Posts Tagged ‘Garage Punk’

Andy Human & The Reptoids

Oakland squirm punks Andy Human & The Reptoids are back with another long player and it’s charging through the hallways ripping down your Duran Duran posters and spray-painting DEVO all over the walls. Human (nee Jordan) has been mining the nerd curdle of the ‘80s for some time now, though Psychic Sidekick might be his most complete vision yet. While they’re a bit more constrained than similar t-zone dropouts like Ausmuteants, Timmy Vulgar, or Hierophants – the band doesn’t scrape the glue-soaked freak centers as often as others – they still know how to inject a good dose of plastic shrapnel into their brand of punk. When they’re at their best they’re echoing high quality discomfort warriors like Twinkeyz and Simply Saucer for next gen of back row miscreants and the new LP rounds up quite a lot of their best.

Guitars thrash, a haze of ionospheric synth static rains down, and Jordan’s nasal vocal puncture is exactly what’s called for to keep the insomniac punks running ‘til dawn. This time ‘round they run their tongues over ten tales railing against mind melt of mundanity like it’s a mission statement. The band liquifies the banal cabal surrounding them in their heat vision hooks – jittering and hopping through tracks with freakish glee. If you’ve been stuck and stranded, at loss for a dose of quasar chaos to get you through the day, then I’d heartily recommend at least one daily dose of Reptoids in yer life.




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The Coathangers – “F The NRA”

The new Coathangers is shaping up to be one of their best and most biting. With the latest single from the album, the band touches on the current national epidemic of gun violence in the most direct way possible – with a middle finger to the very lobby that props the system despite an avalanche of evidence that our cultural hangup on weaponry is a tipping point in need of legislation. The band knocks this out with an ’80s punk spirit, looking every bit the resurrection of Bad Brains/D.O.A./Circle Jerks inflammatory imagery scrawled over a cut n’ paste collection of cartoonish gunslinger tropes. In the wake of the SOTU, if you’re in the need for another wave to fan the flame of action, let this one waft over you today.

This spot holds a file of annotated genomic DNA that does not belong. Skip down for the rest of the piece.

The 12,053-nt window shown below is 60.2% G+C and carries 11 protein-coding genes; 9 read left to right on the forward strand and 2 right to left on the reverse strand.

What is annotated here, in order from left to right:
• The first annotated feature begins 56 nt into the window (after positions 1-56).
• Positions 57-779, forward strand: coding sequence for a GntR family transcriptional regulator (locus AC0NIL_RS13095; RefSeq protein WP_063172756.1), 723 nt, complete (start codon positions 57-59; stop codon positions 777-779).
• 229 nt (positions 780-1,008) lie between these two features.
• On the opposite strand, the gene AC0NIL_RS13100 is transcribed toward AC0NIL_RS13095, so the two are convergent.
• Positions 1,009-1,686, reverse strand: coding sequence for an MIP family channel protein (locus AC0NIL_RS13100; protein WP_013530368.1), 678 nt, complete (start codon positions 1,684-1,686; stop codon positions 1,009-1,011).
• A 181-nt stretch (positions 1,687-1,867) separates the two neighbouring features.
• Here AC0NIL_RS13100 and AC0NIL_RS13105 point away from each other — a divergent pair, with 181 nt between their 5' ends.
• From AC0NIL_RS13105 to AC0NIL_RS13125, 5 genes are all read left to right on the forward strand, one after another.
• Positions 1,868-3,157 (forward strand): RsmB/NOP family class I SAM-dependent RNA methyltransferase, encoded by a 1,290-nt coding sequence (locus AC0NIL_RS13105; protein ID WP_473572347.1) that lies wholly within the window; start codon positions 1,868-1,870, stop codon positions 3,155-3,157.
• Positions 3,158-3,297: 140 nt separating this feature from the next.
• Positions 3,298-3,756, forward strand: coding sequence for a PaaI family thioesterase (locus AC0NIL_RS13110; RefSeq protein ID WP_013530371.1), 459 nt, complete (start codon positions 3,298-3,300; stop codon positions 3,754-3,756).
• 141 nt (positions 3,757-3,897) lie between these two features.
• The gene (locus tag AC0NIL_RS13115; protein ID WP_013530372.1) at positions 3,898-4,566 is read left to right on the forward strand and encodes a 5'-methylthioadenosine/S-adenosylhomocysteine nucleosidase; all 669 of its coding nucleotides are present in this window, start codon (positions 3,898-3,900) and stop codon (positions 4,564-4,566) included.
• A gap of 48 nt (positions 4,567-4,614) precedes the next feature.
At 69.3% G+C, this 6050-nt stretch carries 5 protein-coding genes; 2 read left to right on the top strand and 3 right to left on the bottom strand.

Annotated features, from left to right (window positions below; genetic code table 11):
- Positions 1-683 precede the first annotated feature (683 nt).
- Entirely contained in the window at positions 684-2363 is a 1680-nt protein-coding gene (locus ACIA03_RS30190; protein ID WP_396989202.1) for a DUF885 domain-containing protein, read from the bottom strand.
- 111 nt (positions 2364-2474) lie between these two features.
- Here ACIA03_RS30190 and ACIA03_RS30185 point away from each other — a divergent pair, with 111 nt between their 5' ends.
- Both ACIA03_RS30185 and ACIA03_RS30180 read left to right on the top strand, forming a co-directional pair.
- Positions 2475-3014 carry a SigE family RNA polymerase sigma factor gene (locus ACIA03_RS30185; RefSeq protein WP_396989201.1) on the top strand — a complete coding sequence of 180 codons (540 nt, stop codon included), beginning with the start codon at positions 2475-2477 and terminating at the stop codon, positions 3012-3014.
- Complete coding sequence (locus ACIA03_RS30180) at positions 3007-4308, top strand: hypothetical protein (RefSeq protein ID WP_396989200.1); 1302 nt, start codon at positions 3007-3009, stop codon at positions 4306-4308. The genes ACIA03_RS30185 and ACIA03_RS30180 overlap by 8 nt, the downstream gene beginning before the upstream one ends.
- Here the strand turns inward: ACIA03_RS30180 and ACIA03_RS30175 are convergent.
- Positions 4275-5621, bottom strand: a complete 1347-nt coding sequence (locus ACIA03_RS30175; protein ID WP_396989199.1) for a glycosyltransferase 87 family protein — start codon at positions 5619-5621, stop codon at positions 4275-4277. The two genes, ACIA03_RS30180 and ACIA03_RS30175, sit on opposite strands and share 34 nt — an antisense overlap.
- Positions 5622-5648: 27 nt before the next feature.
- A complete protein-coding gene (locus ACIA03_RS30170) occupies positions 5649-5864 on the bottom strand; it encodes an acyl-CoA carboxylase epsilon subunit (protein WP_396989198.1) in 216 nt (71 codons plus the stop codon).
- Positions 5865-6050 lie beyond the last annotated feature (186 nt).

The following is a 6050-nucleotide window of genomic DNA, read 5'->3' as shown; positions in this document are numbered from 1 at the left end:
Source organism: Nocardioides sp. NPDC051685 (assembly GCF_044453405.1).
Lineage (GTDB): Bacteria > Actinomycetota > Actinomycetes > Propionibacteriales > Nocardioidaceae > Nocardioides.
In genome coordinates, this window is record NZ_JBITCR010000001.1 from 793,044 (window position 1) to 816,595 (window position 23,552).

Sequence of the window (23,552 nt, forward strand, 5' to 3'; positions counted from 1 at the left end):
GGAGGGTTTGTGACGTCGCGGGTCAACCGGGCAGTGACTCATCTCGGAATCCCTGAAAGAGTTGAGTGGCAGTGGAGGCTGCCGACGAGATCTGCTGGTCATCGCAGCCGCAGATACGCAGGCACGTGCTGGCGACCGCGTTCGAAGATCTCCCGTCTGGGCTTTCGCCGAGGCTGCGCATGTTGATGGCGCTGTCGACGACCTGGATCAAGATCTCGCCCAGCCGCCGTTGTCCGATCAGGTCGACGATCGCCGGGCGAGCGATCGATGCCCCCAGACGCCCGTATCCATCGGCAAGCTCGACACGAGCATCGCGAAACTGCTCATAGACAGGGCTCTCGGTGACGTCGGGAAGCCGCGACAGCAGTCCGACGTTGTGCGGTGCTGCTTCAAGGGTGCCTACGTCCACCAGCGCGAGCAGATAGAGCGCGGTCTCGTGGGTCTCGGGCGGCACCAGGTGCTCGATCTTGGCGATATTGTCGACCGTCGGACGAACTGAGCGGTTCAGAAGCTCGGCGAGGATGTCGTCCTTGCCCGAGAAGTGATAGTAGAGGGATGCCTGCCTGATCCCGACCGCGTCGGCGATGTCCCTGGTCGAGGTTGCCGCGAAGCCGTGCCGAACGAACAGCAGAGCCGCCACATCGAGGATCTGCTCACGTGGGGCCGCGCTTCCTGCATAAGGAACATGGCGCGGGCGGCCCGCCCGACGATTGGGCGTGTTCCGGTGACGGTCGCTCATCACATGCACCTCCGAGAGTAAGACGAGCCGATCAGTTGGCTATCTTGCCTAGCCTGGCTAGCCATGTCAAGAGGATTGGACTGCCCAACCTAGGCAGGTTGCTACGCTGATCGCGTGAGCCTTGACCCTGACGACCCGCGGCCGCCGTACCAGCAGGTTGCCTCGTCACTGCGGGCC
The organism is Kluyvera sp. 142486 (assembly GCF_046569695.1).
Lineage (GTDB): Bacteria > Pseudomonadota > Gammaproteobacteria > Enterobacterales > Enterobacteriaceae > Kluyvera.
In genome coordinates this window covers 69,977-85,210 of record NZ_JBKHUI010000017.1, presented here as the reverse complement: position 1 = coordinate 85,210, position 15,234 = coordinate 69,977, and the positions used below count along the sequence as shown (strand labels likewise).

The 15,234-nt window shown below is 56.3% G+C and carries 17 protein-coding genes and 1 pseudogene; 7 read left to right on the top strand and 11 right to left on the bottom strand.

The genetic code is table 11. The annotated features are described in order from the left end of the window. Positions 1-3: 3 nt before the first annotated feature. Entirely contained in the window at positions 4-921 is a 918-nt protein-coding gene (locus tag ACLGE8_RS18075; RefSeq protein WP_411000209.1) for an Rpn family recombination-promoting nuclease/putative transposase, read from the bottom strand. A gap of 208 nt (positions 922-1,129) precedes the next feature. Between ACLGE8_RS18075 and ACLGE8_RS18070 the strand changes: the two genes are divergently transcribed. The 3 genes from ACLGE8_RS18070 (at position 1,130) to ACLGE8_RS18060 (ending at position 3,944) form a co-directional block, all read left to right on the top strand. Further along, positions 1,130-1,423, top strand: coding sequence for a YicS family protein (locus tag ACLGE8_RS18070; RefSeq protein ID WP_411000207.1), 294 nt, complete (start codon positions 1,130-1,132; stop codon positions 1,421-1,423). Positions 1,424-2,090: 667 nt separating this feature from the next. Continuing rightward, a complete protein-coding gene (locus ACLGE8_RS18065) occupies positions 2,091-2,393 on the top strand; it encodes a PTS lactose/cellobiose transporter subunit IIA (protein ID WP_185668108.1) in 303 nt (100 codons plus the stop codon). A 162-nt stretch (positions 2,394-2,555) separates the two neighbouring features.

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Midnite Snaxxx – “Let Me Do What I Want”

Since their 2017 record, Chew On This, Oakland’s Midnite Snaxxx have been spitting singles in fits and starts, but the short forms remain their forte. No disrespect to the full length lovers, but the band’s whiplash spirt is best captured between two sides of short attention span snotty punk built for sunshine hijinx. The A-side, “Let Me Do What I Want,” is a denim-vested world beater that’s not content to take no for an answer and isn’t afraid to lob the first volley in food fight fisticuffs. The song might as well stand as a credo for the California combo – loud, fast and brash – it’s a femme punk fuck you to the ruling class, or at the very least, a middle finger to the store manager on the way out of the sliding doors.

They swap to swooning on the flip side, with a tale of love lost that’s captured by only a handful of pictures left to remember the good times. Both halves serve as shades on the band’s West Coast garage punk that feels perfect as a soundtrack to Mod Podge a vision board of your ideal John Waters future. Here’s hoping the band continues their crusade to add up 7”s of plastic pogo punk for the disenchanted and heartbroken.



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GØGGS – “Pre Strike Sweep”

Whew, lotta news today and all of it good. Adding to a busy year with a solo record and collaboration with White Fence already under his belt, the inexhaustible Ty Segall jumps to sideman with GØGGS. The band’s sophomore LP for In The Red comes prefaced with a caustic blast of volume-shredded punk. Frontman Chris Shaw (of Ex-Cult) brings the heat, same as the band’s debut, but this time there’s more than just roadburn riffs. Augmented with some spaced synths, this one comes on like Hawkwind gone hardcore and its a brutal slap to the collective jaw. The full LP drops in September and if its half as full of crushed glass and airplane glue as this track, then we’re all in for a treat.


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Salt Lick – “Dirty Dream”

Another ripper out of the Permanent Records camp this week. Coming on like an MC5 fever dream, this b-side from Salt Lick’s debut 7” shakes the window panes until they beg for mercy. See-sawing on a monster riff, the track is muddied and murky but I’ll be damned if it doesn’t knock the wind out of you. Salt Lick rounds up members from the Permanent staff, but its more than just a bit of nepotism here – it seems that those curating the power of pummel can also deliver it just as well. This is scuzzy, crusted, exhaust huffing garage rock with no spit shine in sight. The band lets loose with the new single on Wednesday and precedes it with a hometown release show in LA, so if you’re West Coast centered you can experience the brutal beatdown in person.



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Flying Hair

Just when you thought that the depths of sludge-metal/trash punk in L.A. had all been plumbed, along comes Flying Hair with their sophomore slab of ooze. The band counts founding Zig Zags member Bobby Martin among the ranks and he’s carved out a true totem of reverberating slime along with the rest of this quartet from the bottom-feeder acid mines of Los Angeles’ pre-dawn C.H.U.D. army. The band is hitting on some similar notes to Timmy’s Organism, Fuzz and Jay Reatard, but slicing though those touchstones with a note of dread and doom that feels like they’ve been spending too much time huffing the glue off of dumpstered copies of Afflicted Man and Blue Cheer.